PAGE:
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FBI Unexpectedly Says It May Not Need Apple's Help to Unlock iPhone


#1

FBI Unexpectedly Says It May Not Need Apple's Help to Unlock iPhone

Nadia Prupis, staff writer

The FBI has unexpectedly backed off its privacy battle with Apple, as the agency cancelled a hearing set for Tuesday in its ongoing effort to force the tech company to break into one of the suspected San Bernardino shooter's iPhones, telling the court it had found a potential new way to access the data.


#4

Apple's argument was never about the individual's right to privacy, but their own first amendment rights. They may have managed to protect their own right, but the government is still up to spying on individuals with and without their assistance. It's hard to know who to root for in this situation. Should corporations be answerable to government by the people? Is government surveillance more important than the rights/privileges of corporations to protect their patents and develop products? How has government derived the power from we the people to spy on us and force business to comply? How did a corporation's right to privacy supercede the individual's right to privacy?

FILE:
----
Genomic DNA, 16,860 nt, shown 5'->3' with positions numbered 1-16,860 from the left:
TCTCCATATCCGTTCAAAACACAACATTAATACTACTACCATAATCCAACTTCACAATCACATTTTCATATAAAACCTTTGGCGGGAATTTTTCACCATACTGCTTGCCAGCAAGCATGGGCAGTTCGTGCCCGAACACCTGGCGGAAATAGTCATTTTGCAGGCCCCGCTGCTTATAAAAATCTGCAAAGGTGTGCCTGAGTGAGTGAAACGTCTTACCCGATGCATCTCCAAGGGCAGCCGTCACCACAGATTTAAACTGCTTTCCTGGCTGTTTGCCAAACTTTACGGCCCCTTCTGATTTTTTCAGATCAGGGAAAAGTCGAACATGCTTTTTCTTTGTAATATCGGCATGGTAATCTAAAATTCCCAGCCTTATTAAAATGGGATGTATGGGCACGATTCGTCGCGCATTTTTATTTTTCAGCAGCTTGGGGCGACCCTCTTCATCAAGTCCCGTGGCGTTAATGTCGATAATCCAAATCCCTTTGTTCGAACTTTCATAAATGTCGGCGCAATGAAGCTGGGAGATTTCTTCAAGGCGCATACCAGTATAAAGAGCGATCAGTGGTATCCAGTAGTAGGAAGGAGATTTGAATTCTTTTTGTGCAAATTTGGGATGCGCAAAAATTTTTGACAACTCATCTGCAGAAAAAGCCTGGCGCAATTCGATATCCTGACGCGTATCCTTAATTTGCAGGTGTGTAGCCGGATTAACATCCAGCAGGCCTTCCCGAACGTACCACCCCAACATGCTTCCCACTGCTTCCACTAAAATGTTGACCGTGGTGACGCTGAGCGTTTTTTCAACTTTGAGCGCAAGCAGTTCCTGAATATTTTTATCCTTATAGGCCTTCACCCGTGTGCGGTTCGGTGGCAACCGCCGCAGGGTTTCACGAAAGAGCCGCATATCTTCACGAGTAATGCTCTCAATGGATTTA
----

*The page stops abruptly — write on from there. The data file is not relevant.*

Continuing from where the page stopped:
#5

Gee, what a shocker...NOT!

The "opposition" by Apple was a smokescreen, IMO...to assuage iPhone customers' fears of encroachment on their privacy when, in reality, with the use of their iPhones they relinquish their privacy. The mega-complexes across the nation that are part of the NSA and Dept of Homeland Security operations have erased any and all privacy in all forms of communication. The problem is they do not have the capacity to sort through all the data in a timely manner to ferret out the "enemy" as proven by the San Bernardino massacre by an Islamist extremist and his wife.


#6

I that believe Edward Snowden already gave this story away, a week ago, when he said "Bullshit" about the government not being able to break the Apple I-Phone code.